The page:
The process of finding and then buying a new or used vehicle can be an exciting experience. But it can also be long, confusing and exhausting — especially if you don’t know what to expect and prepare yourself for the challenges ahead.
If you’re in the market for a new or used car, we recommend that you follow these steps to help make sure you get the best deal possible.
Know your budget
If you know roughly how much you can afford to spend, you’ll be better equipped to narrow down which cars are within your price range. Once you have a general idea of what kind of vehicle you want, check out pricing information on individual models before visiting dealerships asking for quotes.
Have your credit score on hand
One of the biggest factors that will influence which cars you can afford is your credit score — and how much money a potential lender feels you’ll be able to repay toward the loan. You can get one free copy of your credit report each year. Check your credit score and report at least a couple of months before you plan to buy your new car. If you find any errors, work on getting them resolved or removed before attempting to buy a car loan.
Work out how you’re going to finance it
One of the biggest decisions you’ll need to make is working out how you’ll finance your new car. If you have the funds on hand, you might want to pay for it outright in cash. If you don’t, you’ll need to look into your loan options. You may want to consider taking out a loan through the bank you already have an account with, or it may be worth checking out other options in your area, like car finance. It’s also worth looking into if the dealership has its own financing plans. Make sure to compare all your finance options, not just at that moment but in future too to make sure you’re getting the best deal.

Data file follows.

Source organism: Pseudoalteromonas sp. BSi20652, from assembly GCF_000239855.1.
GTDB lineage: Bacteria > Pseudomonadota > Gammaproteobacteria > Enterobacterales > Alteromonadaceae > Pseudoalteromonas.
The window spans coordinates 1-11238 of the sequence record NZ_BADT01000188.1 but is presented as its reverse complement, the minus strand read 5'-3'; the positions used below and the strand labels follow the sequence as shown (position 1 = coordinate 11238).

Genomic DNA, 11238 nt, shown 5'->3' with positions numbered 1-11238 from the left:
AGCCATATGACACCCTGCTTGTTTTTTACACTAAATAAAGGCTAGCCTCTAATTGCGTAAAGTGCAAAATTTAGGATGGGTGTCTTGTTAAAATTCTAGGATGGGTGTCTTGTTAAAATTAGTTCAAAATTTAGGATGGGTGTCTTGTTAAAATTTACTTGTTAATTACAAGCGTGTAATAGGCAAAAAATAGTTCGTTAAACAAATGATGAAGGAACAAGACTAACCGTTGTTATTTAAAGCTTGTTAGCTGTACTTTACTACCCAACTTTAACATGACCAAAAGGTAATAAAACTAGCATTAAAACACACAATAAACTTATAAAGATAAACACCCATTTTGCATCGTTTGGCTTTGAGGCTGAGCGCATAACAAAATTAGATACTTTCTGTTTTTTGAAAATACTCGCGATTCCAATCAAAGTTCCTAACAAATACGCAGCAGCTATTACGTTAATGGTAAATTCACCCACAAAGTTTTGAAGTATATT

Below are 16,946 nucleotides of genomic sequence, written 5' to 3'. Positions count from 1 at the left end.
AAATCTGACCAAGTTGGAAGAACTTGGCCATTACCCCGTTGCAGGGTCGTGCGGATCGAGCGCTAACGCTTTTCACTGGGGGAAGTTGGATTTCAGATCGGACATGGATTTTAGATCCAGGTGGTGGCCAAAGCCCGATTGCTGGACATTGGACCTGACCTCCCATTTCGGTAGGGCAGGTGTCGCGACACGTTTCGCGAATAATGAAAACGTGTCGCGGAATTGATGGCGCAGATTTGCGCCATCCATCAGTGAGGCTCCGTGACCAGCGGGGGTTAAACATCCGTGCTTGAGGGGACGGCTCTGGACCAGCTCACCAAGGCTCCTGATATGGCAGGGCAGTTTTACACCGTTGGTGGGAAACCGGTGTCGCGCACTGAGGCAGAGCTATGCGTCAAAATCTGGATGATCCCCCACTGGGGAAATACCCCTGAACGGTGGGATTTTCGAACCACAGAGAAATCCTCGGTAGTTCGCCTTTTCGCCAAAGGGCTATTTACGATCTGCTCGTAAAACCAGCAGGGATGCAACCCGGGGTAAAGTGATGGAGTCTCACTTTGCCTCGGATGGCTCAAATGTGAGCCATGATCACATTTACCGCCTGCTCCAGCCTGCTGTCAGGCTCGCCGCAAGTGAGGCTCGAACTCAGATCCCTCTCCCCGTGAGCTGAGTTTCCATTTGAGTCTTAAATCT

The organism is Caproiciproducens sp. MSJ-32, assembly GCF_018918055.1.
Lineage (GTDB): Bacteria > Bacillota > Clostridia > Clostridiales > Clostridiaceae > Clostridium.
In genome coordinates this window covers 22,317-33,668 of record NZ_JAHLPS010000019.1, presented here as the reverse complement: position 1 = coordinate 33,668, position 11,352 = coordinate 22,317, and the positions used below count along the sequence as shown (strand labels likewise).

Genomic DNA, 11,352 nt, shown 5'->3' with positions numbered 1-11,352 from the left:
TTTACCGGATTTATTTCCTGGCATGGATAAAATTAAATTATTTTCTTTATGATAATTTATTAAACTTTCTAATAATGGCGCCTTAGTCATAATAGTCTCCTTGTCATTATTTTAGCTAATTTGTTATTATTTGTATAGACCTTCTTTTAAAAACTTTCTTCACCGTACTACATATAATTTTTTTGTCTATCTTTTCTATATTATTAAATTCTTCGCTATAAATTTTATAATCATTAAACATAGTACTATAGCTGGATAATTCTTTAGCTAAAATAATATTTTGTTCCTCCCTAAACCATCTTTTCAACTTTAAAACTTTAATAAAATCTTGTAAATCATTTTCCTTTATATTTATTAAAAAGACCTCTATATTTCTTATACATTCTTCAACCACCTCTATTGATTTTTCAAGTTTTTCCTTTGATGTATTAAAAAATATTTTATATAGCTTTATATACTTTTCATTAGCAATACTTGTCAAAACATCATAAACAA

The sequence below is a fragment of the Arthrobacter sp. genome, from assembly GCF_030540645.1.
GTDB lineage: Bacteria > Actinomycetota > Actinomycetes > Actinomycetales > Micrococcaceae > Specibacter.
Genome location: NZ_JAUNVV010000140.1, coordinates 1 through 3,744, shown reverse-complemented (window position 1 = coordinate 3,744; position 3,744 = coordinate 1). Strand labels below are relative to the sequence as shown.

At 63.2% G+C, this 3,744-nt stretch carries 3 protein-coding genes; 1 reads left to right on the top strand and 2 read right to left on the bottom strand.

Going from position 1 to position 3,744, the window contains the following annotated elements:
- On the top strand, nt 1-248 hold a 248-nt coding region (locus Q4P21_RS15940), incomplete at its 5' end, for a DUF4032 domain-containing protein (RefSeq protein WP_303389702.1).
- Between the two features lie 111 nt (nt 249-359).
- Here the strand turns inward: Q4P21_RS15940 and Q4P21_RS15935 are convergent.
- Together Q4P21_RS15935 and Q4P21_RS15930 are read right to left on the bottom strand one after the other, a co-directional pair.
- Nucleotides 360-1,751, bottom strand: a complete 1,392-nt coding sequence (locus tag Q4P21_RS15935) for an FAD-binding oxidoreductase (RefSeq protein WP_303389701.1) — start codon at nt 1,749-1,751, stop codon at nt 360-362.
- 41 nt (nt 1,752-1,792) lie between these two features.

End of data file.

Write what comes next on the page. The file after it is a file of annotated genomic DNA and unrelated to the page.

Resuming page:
Proceed with caution
If you don’t know much about cars, use this as an opportunity to educate yourself. Test-drive several different models and make a list of their pros and cons to determine what’s important to you. Then visit the dealership armed with all your research and knowledge about pricing so that you’re ready to negotiate.
Get prequalified for a loan
Although it definitely can’t hurt to try negotiating with dealerships on price, the bottom line is that the car you want could likely be out of your budget if you don’t have financing secured. Get prequalified before you negotiate and take a test drive so you know how much you can afford and feel confident about your purchase.
If you’re not prequalified for a loan, dealerships still may accept your offer — but the chances are much slimmer that you’ll get the best deal on your new or used car. If you have an excellent credit score and pay a larger down payment, the dealer may be able to work with you.